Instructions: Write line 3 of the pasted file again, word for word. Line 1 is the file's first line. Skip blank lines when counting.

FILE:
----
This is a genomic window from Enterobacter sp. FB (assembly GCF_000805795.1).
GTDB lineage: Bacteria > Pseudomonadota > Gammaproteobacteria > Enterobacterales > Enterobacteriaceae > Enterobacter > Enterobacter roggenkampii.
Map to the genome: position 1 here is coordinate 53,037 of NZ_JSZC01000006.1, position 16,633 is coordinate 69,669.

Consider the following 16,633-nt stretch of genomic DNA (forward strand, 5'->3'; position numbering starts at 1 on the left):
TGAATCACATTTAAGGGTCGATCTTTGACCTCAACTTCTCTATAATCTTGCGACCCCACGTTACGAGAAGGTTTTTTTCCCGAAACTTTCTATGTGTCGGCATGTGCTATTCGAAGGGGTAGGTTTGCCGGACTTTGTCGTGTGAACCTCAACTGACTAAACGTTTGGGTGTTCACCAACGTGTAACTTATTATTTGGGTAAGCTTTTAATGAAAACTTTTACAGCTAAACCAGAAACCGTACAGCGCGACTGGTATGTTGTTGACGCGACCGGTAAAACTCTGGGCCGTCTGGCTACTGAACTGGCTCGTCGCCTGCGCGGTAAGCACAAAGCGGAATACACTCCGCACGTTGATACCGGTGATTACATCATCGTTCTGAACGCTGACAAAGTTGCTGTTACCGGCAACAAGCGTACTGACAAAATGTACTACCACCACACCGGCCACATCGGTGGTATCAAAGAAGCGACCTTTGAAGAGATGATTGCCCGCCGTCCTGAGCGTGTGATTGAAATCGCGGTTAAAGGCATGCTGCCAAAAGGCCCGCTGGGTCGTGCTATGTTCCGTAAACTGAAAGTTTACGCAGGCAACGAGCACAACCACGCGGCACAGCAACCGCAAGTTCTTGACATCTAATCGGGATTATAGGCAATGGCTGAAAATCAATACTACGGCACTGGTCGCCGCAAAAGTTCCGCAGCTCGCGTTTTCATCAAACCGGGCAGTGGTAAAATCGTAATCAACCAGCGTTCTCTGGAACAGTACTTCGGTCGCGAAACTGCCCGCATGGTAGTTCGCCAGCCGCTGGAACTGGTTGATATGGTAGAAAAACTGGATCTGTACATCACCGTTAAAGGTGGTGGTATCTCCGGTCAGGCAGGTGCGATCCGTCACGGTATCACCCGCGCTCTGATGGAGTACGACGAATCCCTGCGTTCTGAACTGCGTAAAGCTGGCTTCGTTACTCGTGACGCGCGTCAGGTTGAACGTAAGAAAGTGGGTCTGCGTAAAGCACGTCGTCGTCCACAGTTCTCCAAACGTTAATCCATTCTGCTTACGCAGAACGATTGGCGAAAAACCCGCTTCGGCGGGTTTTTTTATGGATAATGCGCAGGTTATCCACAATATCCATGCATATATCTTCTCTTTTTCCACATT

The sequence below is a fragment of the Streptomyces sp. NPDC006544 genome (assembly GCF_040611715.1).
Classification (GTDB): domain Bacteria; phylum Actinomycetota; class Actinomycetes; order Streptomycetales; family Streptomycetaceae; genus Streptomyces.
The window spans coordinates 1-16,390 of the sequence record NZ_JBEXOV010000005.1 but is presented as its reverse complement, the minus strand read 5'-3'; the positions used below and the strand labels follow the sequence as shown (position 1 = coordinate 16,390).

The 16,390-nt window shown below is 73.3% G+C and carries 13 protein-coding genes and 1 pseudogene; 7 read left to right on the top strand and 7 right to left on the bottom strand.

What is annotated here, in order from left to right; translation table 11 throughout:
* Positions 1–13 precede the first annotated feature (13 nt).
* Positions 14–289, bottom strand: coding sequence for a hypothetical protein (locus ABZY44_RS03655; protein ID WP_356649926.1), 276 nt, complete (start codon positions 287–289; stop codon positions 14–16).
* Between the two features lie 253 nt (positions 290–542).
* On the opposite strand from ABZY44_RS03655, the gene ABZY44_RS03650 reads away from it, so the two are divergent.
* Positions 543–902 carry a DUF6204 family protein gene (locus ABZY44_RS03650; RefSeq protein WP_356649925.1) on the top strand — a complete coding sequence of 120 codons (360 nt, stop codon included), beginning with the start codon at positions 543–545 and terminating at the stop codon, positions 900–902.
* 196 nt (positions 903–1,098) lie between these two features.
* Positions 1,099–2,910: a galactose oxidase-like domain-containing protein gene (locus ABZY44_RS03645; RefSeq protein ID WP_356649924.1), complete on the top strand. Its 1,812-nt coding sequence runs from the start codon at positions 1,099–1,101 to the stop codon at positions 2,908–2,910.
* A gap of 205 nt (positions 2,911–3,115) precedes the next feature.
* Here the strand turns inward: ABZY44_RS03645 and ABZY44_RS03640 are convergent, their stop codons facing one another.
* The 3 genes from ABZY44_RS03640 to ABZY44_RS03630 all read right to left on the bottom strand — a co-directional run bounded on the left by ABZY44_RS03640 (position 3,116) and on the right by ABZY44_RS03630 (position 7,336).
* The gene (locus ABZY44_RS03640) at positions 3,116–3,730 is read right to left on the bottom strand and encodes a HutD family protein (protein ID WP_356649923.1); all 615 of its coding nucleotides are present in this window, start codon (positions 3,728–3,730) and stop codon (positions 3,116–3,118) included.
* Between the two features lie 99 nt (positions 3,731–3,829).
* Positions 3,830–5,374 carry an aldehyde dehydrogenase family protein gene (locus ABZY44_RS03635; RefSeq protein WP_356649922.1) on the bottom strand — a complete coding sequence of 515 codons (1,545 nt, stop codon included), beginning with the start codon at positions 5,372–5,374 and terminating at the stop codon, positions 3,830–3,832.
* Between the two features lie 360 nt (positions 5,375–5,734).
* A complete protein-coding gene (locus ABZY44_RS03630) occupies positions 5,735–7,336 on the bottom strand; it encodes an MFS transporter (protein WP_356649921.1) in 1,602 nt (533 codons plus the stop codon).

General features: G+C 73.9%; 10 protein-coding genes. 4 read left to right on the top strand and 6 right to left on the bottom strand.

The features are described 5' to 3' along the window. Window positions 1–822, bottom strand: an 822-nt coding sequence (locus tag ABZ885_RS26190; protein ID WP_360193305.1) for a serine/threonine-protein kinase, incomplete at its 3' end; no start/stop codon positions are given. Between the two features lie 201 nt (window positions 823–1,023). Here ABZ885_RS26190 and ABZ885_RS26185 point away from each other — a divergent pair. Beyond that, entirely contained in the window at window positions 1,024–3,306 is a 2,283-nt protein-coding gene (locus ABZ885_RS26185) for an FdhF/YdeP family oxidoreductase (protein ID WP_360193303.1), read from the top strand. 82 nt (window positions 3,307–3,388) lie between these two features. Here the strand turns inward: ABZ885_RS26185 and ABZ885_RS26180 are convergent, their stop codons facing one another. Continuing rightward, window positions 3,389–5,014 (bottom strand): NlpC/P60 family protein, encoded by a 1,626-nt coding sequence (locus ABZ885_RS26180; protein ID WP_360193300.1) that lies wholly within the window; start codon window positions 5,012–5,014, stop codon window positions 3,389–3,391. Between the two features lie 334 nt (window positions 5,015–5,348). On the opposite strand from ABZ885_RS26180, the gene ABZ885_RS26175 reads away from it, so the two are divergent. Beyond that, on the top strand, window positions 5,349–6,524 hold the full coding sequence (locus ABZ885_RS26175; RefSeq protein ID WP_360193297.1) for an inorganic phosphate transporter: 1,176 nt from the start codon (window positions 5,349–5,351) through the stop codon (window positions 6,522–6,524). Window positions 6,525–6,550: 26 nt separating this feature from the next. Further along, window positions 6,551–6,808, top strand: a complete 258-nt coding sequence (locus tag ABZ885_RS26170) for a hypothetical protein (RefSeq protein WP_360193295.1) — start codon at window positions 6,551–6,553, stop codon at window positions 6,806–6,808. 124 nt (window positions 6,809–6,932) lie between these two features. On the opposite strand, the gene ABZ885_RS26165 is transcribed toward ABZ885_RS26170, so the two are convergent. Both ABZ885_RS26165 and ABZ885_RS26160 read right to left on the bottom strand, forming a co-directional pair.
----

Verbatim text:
Map to the genome: position 1 here is coordinate 53,037 of NZ_JSZC01000006.1, position 16,633 is coordinate 69,669.